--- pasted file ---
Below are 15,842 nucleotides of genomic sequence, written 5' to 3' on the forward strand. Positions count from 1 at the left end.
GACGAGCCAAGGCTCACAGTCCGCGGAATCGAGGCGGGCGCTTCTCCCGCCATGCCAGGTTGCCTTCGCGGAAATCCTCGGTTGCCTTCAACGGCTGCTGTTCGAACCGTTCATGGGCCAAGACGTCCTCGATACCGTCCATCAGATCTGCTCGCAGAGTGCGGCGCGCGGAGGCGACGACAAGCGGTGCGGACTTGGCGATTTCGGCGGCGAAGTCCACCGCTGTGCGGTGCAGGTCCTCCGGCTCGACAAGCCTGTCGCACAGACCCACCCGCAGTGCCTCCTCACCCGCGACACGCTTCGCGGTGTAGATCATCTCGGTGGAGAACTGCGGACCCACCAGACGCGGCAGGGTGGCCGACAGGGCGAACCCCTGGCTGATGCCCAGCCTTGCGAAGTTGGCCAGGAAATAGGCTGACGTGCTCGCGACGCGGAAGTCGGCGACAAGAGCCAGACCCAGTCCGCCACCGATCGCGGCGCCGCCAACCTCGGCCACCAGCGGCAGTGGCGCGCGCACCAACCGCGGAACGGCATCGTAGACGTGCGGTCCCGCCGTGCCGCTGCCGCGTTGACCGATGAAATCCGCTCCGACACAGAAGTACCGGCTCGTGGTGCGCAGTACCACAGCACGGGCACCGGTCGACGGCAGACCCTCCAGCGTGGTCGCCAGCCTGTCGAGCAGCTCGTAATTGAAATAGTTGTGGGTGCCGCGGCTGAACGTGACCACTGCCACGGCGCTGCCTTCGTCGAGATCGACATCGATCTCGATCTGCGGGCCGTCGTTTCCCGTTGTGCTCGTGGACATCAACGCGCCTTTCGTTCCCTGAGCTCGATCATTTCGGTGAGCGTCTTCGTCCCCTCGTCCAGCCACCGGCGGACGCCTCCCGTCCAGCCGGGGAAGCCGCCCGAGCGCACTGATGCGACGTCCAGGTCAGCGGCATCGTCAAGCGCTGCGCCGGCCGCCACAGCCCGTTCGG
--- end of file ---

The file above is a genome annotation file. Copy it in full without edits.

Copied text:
Below are 15,842 nucleotides of genomic sequence, written 5' to 3' on the forward strand. Positions count from 1 at the left end.
GACGAGCCAAGGCTCACAGTCCGCGGAATCGAGGCGGGCGCTTCTCCCGCCATGCCAGGTTGCCTTCGCGGAAATCCTCGGTTGCCTTCAACGGCTGCTGTTCGAACCGTTCATGGGCCAAGACGTCCTCGATACCGTCCATCAGATCTGCTCGCAGAGTGCGGCGCGCGGAGGCGACGACAAGCGGTGCGGACTTGGCGATTTCGGCGGCGAAGTCCACCGCTGTGCGGTGCAGGTCCTCCGGCTCGACAAGCCTGTCGCACAGACCCACCCGCAGTGCCTCCTCACCCGCGACACGCTTCGCGGTGTAGATCATCTCGGTGGAGAACTGCGGACCCACCAGACGCGGCAGGGTGGCCGACAGGGCGAACCCCTGGCTGATGCCCAGCCTTGCGAAGTTGGCCAGGAAATAGGCTGACGTGCTCGCGACGCGGAAGTCGGCGACAAGAGCCAGACCCAGTCCGCCACCGATCGCGGCGCCGCCAACCTCGGCCACCAGCGGCAGTGGCGCGCGCACCAACCGCGGAACGGCATCGTAGACGTGCGGTCCCGCCGTGCCGCTGCCGCGTTGACCGATGAAATCCGCTCCGACACAGAAGTACCGGCTCGTGGTGCGCAGTACCACAGCACGGGCACCGGTCGACGGCAGACCCTCCAGCGTGGTCGCCAGCCTGTCGAGCAGCTCGTAATTGAAATAGTTGTGGGTGCCGCGGCTGAACGTGACCACTGCCACGGCGCTGCCTTCGTCGAGATCGACATCGATCTCGATCTGCGGGCCGTCGTTTCCCGTTGTGCTCGTGGACATCAACGCGCCTTTCGTTCCCTGAGCTCGATCATTTCGGTGAGCGTCTTCGTCCCCTCGTCCAGCCACCGGCGGACGCCTCCCGTCCAGCCGGGGAAGCCGCCCGAGCGCACTGATGCGACGTCCAGGTCAGCGGCATCGTCAAGCGCTGCGCCGGCCGCCACAGCCCGTTCGG